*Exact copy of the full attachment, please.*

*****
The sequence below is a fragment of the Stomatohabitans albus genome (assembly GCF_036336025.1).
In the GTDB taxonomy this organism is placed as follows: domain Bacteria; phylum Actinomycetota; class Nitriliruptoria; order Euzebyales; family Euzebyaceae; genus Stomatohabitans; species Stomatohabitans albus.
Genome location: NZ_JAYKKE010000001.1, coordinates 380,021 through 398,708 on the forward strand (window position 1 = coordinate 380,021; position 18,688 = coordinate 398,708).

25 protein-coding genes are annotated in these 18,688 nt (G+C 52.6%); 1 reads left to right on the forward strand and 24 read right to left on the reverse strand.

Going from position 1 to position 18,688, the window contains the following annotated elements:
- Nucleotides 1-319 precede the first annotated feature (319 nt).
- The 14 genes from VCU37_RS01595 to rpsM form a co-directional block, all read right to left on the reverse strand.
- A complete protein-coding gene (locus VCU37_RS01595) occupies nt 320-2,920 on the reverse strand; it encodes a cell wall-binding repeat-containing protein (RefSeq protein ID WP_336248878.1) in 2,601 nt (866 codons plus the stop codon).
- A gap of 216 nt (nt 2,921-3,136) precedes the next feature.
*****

The sequence below is a fragment of the Stomatohabitans albus genome (assembly GCF_036336025.1).
In the GTDB taxonomy this organism is placed as follows: domain Bacteria; phylum Actinomycetota; class Nitriliruptoria; order Euzebyales; family Euzebyaceae; genus Stomatohabitans; species Stomatohabitans albus.
Genome location: NZ_JAYKKE010000001.1, coordinates 380,021 through 398,708 on the forward strand (window position 1 = coordinate 380,021; position 18,688 = coordinate 398,708).

25 protein-coding genes are annotated in these 18,688 nt (G+C 52.6%); 1 reads left to right on the forward strand and 24 read right to left on the reverse strand.

Going from position 1 to position 18,688, the window contains the following annotated elements:
- Nucleotides 1-319 precede the first annotated feature (319 nt).
- The 14 genes from VCU37_RS01595 to rpsM form a co-directional block, all read right to left on the reverse strand.
- A complete protein-coding gene (locus VCU37_RS01595) occupies nt 320-2,920 on the reverse strand; it encodes a cell wall-binding repeat-containing protein (RefSeq protein ID WP_336248878.1) in 2,601 nt (866 codons plus the stop codon).
- A gap of 216 nt (nt 2,921-3,136) precedes the next feature.